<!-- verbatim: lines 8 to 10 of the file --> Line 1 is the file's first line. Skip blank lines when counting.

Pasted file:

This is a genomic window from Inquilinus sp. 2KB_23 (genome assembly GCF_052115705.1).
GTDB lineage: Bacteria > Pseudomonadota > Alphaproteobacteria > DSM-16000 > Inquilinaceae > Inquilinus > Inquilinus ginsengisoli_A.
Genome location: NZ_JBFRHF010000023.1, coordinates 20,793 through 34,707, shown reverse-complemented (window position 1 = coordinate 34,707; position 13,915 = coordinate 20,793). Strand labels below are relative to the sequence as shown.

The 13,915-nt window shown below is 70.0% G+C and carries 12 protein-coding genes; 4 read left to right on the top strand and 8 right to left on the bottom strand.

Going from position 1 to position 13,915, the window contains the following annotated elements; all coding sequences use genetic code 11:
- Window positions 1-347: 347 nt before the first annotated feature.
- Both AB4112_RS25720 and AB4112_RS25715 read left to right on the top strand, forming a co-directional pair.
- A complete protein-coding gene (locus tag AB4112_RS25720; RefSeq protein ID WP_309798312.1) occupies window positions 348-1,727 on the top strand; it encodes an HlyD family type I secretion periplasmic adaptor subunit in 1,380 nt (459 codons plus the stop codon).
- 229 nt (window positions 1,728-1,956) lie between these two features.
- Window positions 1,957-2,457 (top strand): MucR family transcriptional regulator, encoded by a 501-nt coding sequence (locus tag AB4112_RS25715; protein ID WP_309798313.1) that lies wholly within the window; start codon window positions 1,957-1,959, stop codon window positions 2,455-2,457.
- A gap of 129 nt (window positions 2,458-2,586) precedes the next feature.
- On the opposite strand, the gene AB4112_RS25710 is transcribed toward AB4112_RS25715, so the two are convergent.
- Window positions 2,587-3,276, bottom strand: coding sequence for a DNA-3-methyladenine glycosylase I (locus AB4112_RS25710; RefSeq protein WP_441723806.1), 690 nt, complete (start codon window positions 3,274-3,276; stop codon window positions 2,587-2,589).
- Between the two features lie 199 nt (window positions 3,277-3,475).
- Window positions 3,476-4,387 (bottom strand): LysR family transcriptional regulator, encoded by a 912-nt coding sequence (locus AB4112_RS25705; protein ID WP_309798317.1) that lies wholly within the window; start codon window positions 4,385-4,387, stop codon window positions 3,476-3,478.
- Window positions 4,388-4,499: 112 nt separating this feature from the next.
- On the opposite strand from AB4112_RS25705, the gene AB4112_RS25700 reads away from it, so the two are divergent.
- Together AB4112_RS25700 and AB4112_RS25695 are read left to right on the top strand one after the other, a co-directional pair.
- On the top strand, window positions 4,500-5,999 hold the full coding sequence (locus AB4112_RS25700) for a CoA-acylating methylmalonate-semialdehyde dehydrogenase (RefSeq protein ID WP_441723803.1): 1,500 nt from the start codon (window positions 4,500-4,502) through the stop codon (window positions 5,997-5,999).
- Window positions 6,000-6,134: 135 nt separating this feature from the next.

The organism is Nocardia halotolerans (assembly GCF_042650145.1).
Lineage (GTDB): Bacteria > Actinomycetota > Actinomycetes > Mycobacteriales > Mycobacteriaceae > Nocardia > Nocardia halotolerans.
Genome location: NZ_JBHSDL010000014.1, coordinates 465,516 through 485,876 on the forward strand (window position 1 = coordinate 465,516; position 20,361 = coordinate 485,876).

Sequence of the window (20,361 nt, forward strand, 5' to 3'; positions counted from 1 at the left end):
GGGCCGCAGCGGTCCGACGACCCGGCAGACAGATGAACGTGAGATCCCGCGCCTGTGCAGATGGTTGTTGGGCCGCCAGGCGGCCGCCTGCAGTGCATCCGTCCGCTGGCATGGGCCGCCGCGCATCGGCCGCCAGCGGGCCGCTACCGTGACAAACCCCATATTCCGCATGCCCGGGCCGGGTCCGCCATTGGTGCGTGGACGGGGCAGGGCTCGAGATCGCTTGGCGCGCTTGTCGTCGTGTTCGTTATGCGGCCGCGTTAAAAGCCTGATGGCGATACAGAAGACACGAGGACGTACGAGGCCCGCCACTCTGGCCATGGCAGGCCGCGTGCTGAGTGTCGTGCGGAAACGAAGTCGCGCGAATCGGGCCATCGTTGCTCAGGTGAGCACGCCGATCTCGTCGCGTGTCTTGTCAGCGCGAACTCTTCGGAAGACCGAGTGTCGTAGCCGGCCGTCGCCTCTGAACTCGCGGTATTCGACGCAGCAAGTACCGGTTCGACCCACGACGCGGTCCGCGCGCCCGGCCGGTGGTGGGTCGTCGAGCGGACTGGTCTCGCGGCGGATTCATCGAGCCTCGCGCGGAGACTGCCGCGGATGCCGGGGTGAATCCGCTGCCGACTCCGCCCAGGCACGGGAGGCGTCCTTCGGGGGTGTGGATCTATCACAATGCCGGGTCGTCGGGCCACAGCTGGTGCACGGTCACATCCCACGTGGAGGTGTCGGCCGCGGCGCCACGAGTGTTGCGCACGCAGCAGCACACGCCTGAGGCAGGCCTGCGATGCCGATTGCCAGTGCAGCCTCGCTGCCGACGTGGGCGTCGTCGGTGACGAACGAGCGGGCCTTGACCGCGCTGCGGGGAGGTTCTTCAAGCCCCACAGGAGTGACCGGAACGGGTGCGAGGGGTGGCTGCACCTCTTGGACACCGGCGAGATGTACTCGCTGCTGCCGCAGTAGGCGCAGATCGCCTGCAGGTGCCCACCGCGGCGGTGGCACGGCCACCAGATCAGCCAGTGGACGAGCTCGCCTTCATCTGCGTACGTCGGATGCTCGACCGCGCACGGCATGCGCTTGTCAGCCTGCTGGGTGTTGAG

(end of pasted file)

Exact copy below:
- A complete protein-coding gene (locus tag AB4112_RS25720; RefSeq protein ID WP_309798312.1) occupies window positions 348-1,727 on the top strand; it encodes an HlyD family type I secretion periplasmic adaptor subunit in 1,380 nt (459 codons plus the stop codon).
- 229 nt (window positions 1,728-1,956) lie between these two features.
- Window positions 1,957-2,457 (top strand): MucR family transcriptional regulator, encoded by a 501-nt coding sequence (locus tag AB4112_RS25715; protein ID WP_309798313.1) that lies wholly within the window; start codon window positions 1,957-1,959, stop codon window positions 2,455-2,457.